Gloomy Outlook for the Next Quarter

Submitted by Craig Strzelecki on 10 June, 2008 - 11:30

Businesses are looking bleak. Small and medium enterprises are the worst hit with the ongoing credit crisis around the world. According to the industry survey rising fuel prices, drop in consumer spending, rising inflation and the on-going world wide credit crisis has market a dent in sale and profits figures of the company.

The Dun and Bradstreet business expectations survey shows a steep fall in sales, profits and employment growth expectations. The personal and business borrowers have also felt the brunt of on going financial scenario with higher loan costs so that banks can raise money at affordable costs. The corporate market has also locked up its financial reserves and lending has slowed due to weakening economy.

The local market activity in investment banking has also crimped due to the US sub prime crisis and resultant credit crunch. Investment banks have witness a 27 percent drop in their fees for investment banking. Local banks combined with UBS, Macquarie Group and Goldman Sachs JBWere have earned $920 million cumulatively as their fees during the first half this year as compared to $1.2 billion in the same period last year.

The hardest hit market segment has been debt capital market and equity capital market which has witnessed 55 percent and 54 percent decline respectively. Merger and acquisition income had also eased meagrely to just 7 percent. The overall scenario in investment banking clearly depicts absence of any mega deals in the country.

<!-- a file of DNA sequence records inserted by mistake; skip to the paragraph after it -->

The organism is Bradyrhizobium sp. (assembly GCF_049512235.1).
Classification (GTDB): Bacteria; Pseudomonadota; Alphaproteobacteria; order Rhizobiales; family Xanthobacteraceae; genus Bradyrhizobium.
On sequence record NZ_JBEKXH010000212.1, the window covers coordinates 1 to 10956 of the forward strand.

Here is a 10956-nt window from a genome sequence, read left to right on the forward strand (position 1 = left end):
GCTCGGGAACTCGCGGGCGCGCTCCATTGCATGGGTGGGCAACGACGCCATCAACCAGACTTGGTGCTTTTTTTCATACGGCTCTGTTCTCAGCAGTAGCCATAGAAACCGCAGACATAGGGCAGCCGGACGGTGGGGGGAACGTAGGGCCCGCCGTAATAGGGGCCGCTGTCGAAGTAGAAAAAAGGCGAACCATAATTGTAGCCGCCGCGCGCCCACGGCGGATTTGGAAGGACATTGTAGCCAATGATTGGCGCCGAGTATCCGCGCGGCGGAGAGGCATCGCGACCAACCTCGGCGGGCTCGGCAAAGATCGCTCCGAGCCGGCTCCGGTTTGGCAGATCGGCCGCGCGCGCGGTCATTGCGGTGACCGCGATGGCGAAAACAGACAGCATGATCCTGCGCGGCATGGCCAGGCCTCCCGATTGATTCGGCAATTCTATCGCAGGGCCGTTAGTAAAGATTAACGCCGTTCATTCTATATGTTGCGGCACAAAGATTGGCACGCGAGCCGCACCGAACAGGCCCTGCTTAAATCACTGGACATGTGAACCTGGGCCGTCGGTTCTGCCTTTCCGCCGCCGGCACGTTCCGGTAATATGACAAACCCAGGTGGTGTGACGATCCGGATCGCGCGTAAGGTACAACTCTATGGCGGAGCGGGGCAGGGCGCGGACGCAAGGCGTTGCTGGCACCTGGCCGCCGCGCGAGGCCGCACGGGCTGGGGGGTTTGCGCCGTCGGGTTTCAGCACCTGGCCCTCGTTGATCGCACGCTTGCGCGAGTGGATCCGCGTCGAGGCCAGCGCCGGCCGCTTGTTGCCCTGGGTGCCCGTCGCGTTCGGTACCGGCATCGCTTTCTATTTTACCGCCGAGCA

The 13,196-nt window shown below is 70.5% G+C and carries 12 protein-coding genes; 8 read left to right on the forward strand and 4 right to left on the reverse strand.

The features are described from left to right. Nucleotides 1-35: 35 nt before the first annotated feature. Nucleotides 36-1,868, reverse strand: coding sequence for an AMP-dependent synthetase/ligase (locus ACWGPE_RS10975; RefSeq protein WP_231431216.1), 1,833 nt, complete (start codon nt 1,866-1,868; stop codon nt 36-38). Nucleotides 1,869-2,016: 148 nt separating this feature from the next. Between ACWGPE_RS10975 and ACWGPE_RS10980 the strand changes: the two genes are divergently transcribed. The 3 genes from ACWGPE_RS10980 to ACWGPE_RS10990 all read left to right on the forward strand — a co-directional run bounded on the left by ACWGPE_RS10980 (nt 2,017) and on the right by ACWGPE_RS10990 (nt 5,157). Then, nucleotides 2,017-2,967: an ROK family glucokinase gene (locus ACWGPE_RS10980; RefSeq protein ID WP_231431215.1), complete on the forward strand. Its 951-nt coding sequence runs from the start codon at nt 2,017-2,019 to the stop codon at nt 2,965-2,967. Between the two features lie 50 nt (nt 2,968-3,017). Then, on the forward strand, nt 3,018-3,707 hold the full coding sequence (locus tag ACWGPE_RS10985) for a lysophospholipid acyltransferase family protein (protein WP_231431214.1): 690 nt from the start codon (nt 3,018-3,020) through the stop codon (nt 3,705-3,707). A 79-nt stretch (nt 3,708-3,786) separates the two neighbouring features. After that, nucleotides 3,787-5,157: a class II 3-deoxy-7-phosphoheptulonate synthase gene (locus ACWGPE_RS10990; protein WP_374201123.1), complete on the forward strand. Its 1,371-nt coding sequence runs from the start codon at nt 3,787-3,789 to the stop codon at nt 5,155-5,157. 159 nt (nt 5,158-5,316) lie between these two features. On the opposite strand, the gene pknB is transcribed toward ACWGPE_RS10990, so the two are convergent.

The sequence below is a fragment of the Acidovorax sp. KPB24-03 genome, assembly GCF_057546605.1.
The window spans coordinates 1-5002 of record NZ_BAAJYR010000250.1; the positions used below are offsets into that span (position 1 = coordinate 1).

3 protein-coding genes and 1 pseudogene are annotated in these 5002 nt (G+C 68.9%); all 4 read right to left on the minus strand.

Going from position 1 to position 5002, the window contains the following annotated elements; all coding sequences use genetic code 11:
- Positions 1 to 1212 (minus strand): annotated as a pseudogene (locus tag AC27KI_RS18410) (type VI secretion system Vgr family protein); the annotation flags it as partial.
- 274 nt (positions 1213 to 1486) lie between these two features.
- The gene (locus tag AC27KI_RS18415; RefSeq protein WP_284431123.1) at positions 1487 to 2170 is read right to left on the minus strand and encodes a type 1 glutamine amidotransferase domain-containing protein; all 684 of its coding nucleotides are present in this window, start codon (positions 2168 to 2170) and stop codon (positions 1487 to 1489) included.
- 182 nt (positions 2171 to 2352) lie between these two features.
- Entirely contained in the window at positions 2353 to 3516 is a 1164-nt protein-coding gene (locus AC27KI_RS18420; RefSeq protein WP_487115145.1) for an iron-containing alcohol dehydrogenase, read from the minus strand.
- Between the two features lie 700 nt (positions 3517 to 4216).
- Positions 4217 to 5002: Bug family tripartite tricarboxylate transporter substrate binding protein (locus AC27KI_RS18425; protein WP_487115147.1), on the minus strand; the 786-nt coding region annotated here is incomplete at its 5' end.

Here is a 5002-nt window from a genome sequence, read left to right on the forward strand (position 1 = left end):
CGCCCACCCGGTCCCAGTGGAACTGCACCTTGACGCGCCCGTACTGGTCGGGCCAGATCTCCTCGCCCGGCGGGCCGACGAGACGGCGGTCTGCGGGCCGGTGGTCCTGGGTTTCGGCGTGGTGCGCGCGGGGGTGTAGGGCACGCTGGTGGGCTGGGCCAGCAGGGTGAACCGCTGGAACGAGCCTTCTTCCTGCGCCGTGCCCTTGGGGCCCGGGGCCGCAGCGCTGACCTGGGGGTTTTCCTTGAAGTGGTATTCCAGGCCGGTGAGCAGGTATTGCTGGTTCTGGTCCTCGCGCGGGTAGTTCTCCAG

High petrol prices and instability of the stock market has led to volatility in the financial circles leading to increasing mistrust in the market. Business executives also feel that the rising fuel prices will hit the sales and profitability figures of the businesses. They also feel the employment growth expectations are at their lowest. Moreover, the small businesses especially with a staff of five or less are grappling under such economy to stay afloat and curb their expenditures.

On the other hand, the Reserve Bank has managed to keep the interest rates under control till date. Dun and Bradstreet survey has already confirmed the economic slow down has begun in the country and Australia’s annual growth has slowed down from 4.3 percent to 3.6 percent in March quarter.